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Apparel and Textiles


Apparel and textiles programs prepare people to work with clothing and fabric.

Apparel and textile programs include topics such as:


In apparel and textile programs, students may be able to specialize in:


Many colleges and universities offer four-year bachelor's degree programs in apparel and textiles. Community colleges also offer two-year associate degrees.

Some colleges and universities offer graduate degrees in apparel and textiles. A master's degree typically requires two years of study beyond a bachelor's degree. Doctoral (PhD) degree programs usually require two or more years of study beyond the master's degree.

See schools that offer this program.

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Program Admission

You can prepare for this program by taking courses in high school that prepare you for college. This typically includes four years of English, three years of math, three years of social studies, and two years of science. Some colleges also require two years of a second language.

Below is a list of high school courses that will help prepare you for this program of study:

Graduate Admissions

Admission to graduate programs is competitive. You need a bachelor’s degree, good grades, and positive letters of recommendation.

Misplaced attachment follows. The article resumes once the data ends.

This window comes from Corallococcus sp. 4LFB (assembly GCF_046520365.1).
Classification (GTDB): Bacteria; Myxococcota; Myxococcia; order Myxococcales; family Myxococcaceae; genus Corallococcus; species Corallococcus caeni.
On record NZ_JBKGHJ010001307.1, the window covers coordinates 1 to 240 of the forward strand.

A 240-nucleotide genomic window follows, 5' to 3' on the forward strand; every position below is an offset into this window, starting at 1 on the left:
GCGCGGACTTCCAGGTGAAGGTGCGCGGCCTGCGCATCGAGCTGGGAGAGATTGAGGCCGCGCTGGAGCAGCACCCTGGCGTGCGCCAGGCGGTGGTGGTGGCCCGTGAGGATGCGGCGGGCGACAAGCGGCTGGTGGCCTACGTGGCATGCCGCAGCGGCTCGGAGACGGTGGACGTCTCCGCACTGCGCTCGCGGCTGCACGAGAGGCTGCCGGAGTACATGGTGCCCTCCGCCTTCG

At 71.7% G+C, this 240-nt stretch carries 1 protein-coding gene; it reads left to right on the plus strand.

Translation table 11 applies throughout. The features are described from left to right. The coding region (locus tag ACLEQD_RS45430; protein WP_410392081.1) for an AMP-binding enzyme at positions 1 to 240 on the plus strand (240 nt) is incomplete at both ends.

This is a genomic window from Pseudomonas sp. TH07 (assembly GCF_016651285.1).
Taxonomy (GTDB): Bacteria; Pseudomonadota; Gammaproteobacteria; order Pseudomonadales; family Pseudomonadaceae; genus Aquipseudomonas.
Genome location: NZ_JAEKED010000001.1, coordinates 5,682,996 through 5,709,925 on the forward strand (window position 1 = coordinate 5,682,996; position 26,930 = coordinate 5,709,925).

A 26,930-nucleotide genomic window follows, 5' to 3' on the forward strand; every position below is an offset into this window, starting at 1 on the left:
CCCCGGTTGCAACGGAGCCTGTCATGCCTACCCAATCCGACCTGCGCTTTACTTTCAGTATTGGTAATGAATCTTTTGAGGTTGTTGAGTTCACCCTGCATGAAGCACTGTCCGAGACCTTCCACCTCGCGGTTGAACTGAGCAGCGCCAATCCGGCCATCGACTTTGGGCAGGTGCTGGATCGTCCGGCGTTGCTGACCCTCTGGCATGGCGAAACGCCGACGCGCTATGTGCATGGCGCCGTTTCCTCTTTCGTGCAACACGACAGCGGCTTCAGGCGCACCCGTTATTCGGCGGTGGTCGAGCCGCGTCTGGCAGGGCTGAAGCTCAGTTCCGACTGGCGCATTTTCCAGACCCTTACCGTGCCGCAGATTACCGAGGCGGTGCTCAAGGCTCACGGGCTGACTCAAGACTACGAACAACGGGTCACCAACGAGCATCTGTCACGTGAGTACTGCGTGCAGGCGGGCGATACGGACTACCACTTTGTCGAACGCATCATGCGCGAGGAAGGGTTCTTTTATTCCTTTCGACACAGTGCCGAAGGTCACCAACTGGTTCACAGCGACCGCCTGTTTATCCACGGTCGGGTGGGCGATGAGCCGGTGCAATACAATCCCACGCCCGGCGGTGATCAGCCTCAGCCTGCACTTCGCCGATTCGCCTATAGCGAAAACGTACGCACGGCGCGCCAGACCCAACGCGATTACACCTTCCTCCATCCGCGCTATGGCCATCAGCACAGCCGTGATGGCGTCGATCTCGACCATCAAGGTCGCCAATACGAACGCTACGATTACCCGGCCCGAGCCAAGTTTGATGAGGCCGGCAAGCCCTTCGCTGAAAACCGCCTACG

You typically need to have a bachelor's degree in apparel and textiles. Also, depending on the area of graduate study you choose, you may need to complete background college courses. For example, if you wanted to focus on textiles marketing in graduate school, you should take textiles and marketing courses in college.

Additional requirements at some schools include:

Typical Course Work

Program Courses

You usually don't study just apparel and textiles. In the case of many undergraduate programs, you can choose a concentration. Depending on what you choose, your course work typically includes at least some courses in the following subjects:

Graduate Program Courses

Course work in graduate programs that lead to a master's or doctoral degree vary, but the outline of a typical graduate curriculum looks like the following:

You also typically take courses in statistics and research methodology. This is because graduate work emphasizes independent research.

Many of the programs - both undergraduate and graduate - require some sort of practicum or internship opportunity as part of their curriculum. You might apprentice in a textiles factory where you could help manufacture Berber carpet from start to finish. Or you could work on the sales floor in a retail company and study sales and marketing trends. Whatever internship you end up getting, you will have the benefit of working under the supervision of an experienced apparel and textiles specialist.

Things to Know

If you attend a school that does not offer an internship, consider getting one. It's a great way to meet potential employers and get references for your future job or graduate study plans.

Getting a bachelor's degree in this program qualifies you for many jobs in the apparel and textiles industry. If you're interested in extensive research or teaching at the college level, you should consider getting a master's or doctoral degree as well.


East Side Area

Central Washington University

Washington State University - Pullman

King-Snohomish Area

Lake Washington Institute of Technology

Seattle Pacific University

Tacoma Area

Clover Park Technical College